EXPRESSIONS OF GRIEF
ON FACEBOOK:
NAVIGATING DISCOMFORT, PERSISTENT IDENTITY,
AND PUBLIC MEMORIALIZATION
Molly Kalan
@moll...
“GHOSTS INTHE MACHINE”
• Questions of social identity
& mortality
• Persistence of digital bits in
“permanent” archive
THEORETICAL FRAMEWORK
•Thanatechnology
(Sofka, 1997; Sofka et al., 2012; Jones 2004)
•Online communities & SNS as networke...
RESEARCH QUESTIONS
RQ 1: How do Facebook users experience
interaction with a deceased user’s profile?
RQ 2: How do young ad...
METHODS
•Phenomenology
•20 in-depth interviews
•Young adults / students
•Emergent theme analysis
SEEKING COMFORT, FEELING
UNCOMFORTABLE
•Technological (in)convenience
•Violation of perceived norms:“It’s just wrong.”
•Hi...
Melissa on continued interaction:
“...You kind of try to get over it, and then you get
these updates. Months later. From h...
Erin on a profile’s persistence:
“...obviously he’s not gonna post any more pictures
because he doesn’t - can’t...Those wer...
PRESERVATION OF IDENTITY
• Want to remember; fear forgetting
• Profile vs. grave
• Telling/reading stories about deceased
•...
Ben on identity:
“Everyone lives in real life,
but everyone also lives on
the internet.”
Taylor on visiting a cemetery compared
to a Facebook profile:
“...I find someone’s grave to be very, like, morbid,
and kind ...
CONCLUSIONS
• Facebook provides space for persistent
communication - this space can be disruptive to
traditional grief exp...
IMPLICATIONS
• Grief voyeurism
• Preoccupation with ourselves as
mourners
• Engage in an “endless shying
away from confron...
Expressions of Grief on Facebook: Presented at Theorizing the Web 2014 (#TtW14)
Expressions of Grief on Facebook: Presented at Theorizing the Web 2014 (#TtW14)
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Expressions of Grief on Facebook: Presented at Theorizing the Web 2014 (#TtW14)

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Exploring how Facebook users express grief on the profiles of the deceased. Based on research completed for Master's thesis at Syracuse University in October 2013, presented at Theorizing the Web in April 2014.

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Expressions of Grief on Facebook: Presented at Theorizing the Web 2014 (#TtW14)

  1. 1. EXPRESSIONS OF GRIEF ON FACEBOOK: NAVIGATING DISCOMFORT, PERSISTENT IDENTITY, AND PUBLIC MEMORIALIZATION Molly Kalan @mollykalan #TtW14
  2. 2. “GHOSTS INTHE MACHINE” • Questions of social identity & mortality • Persistence of digital bits in “permanent” archive
  3. 3. THEORETICAL FRAMEWORK •Thanatechnology (Sofka, 1997; Sofka et al., 2012; Jones 2004) •Online communities & SNS as networked public (boyd & Ellison, 2008; boyd, 2011; Marwick & Ellison, 2012)
  4. 4. RESEARCH QUESTIONS RQ 1: How do Facebook users experience interaction with a deceased user’s profile? RQ 2: How do young adults experience the expression of grief on Facebook? RQ 3: How do Facebook users engage in online memorialization of a deceased user?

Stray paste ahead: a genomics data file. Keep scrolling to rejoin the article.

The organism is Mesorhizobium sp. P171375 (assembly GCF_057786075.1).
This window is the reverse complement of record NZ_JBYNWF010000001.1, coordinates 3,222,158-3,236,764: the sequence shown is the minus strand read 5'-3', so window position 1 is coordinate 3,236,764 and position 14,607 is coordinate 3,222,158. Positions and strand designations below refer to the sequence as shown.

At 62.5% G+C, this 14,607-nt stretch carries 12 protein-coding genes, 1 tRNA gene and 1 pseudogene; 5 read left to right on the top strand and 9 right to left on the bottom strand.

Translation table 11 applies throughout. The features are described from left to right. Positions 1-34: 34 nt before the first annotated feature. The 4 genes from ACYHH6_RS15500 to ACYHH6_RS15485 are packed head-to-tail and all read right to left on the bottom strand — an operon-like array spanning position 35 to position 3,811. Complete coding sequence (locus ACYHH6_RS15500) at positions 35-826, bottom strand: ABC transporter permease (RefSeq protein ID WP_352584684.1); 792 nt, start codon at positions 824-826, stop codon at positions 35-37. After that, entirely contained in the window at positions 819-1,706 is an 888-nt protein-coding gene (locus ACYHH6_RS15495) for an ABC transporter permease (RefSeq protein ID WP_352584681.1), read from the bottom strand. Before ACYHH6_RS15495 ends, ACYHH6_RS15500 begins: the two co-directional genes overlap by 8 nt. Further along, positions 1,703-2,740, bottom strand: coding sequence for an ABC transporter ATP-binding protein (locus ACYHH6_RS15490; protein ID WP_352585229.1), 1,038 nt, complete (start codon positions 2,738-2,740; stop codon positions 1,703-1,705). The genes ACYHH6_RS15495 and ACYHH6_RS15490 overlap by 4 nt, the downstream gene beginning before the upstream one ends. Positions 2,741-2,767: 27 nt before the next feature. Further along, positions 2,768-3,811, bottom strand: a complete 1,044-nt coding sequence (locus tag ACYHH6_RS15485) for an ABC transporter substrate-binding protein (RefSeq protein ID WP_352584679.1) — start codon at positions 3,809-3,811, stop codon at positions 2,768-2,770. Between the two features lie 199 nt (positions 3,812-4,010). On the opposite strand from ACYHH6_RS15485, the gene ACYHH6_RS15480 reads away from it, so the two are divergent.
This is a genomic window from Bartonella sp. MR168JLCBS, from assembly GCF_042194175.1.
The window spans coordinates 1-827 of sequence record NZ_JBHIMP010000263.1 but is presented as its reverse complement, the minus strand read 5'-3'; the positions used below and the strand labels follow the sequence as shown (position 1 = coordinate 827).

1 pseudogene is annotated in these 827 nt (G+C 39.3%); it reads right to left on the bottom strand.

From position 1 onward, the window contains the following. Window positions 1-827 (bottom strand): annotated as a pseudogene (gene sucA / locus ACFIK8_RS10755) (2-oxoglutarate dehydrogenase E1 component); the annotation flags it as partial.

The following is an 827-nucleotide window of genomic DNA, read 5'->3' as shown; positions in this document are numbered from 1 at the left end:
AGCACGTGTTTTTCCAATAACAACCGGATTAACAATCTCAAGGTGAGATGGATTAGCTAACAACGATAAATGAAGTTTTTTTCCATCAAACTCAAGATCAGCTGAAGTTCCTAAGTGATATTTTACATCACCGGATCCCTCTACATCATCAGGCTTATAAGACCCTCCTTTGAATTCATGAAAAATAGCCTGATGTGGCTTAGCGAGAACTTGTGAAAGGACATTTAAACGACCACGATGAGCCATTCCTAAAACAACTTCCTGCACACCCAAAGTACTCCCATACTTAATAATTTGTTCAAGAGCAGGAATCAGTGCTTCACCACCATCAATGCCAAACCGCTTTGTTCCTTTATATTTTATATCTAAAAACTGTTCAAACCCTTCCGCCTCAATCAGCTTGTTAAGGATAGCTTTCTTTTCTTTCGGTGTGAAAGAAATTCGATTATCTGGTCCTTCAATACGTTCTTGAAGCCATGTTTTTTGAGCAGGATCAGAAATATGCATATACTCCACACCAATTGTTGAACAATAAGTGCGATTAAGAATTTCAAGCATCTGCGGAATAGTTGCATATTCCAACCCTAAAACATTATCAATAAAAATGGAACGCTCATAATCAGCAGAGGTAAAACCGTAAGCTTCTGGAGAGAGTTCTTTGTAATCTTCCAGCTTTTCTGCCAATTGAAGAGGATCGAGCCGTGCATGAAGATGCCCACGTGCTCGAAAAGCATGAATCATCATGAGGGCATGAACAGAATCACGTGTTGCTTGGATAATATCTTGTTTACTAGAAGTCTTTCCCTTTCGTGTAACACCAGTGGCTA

5. 5. METHODS •Phenomenology •20 in-depth interviews •Young adults / students •Emergent theme analysis
  6. 6. SEEKING COMFORT, FEELING UNCOMFORTABLE •Technological (in)convenience •Violation of perceived norms:“It’s just wrong.” •Hierarchy of relational closeness •Persistence
  7. 7. Melissa on continued interaction: “...You kind of try to get over it, and then you get these updates. Months later. From his dad, just ‘I miss you’ in the Facebook group. And so that’s the continuous nature of it, [which] is I think the hardest part, because I’m still in the group and so are all of my friends.”
  8. 8. Erin on a profile’s persistence: “...obviously he’s not gonna post any more pictures because he doesn’t - can’t...Those were his last memories, and... if you go back through his pictures of, like, tagged pictures and everything [you see him] with friends over winter break, and like at homecoming that year and stuff, so that’s, like, a good way to, like, remember him.”
  9. 9. PRESERVATION OF IDENTITY • Want to remember; fear forgetting • Profile vs. grave • Telling/reading stories about deceased • Dynamic memory archive
  10. 10. Ben on identity: “Everyone lives in real life, but everyone also lives on the internet.”
  11. 11. Taylor on visiting a cemetery compared to a Facebook profile: “...I find someone’s grave to be very, like, morbid, and kind of like a religious [representation] of their death, whereas if you go on their old Facebook page you see these pictures of them laughing, them on a hike, doing all this stuff. It’s like you’re remembering the good things about them rather than, like, their physical death.”
  12. 12. CONCLUSIONS • Facebook provides space for persistent communication - this space can be disruptive to traditional grief expression. • Feel uncomfortable • Unable to set aside memories of deceased • Source of emotional conflict
  13. 13. IMPLICATIONS • Grief voyeurism • Preoccupation with ourselves as mourners • Engage in an “endless shying away from confrontation with mortality” (Metcalf & Huntington, 1991)

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